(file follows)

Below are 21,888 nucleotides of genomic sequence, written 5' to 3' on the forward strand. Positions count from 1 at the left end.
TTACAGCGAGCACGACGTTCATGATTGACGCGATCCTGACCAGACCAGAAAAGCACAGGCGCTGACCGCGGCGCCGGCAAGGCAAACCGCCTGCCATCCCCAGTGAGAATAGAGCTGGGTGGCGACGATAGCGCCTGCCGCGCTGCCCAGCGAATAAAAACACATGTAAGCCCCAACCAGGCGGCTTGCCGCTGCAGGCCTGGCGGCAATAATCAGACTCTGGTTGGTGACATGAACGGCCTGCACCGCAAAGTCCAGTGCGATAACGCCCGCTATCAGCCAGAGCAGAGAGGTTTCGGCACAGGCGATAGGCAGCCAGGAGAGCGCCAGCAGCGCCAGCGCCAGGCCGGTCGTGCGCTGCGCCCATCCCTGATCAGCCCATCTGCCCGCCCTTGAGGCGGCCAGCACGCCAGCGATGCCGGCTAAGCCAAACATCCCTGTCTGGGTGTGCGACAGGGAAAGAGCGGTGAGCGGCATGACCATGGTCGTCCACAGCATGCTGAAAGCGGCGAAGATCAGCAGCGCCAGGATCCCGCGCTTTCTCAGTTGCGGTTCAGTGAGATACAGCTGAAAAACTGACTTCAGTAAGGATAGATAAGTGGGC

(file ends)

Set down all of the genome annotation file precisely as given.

Below are 21,888 nucleotides of genomic sequence, written 5' to 3' on the forward strand. Positions count from 1 at the left end.
TTACAGCGAGCACGACGTTCATGATTGACGCGATCCTGACCAGACCAGAAAAGCACAGGCGCTGACCGCGGCGCCGGCAAGGCAAACCGCCTGCCATCCCCAGTGAGAATAGAGCTGGGTGGCGACGATAGCGCCTGCCGCGCTGCCCAGCGAATAAAAACACATGTAAGCCCCAACCAGGCGGCTTGCCGCTGCAGGCCTGGCGGCAATAATCAGACTCTGGTTGGTGACATGAACGGCCTGCACCGCAAAGTCCAGTGCGATAACGCCCGCTATCAGCCAGAGCAGAGAGGTTTCGGCACAGGCGATAGGCAGCCAGGAGAGCGCCAGCAGCGCCAGCGCCAGGCCGGTCGTGCGCTGCGCCCATCCCTGATCAGCCCATCTGCCCGCCCTTGAGGCGGCCAGCACGCCAGCGATGCCGGCTAAGCCAAACATCCCTGTCTGGGTGTGCGACAGGGAAAGAGCGGTGAGCGGCATGACCATGGTCGTCCACAGCATGCTGAAAGCGGCGAAGATCAGCAGCGCCAGGATCCCGCGCTTTCTCAGTTGCGGTTCAGTGAGATACAGCTGAAAAACTGACTTCAGTAAGGATAGATAAGTGGGC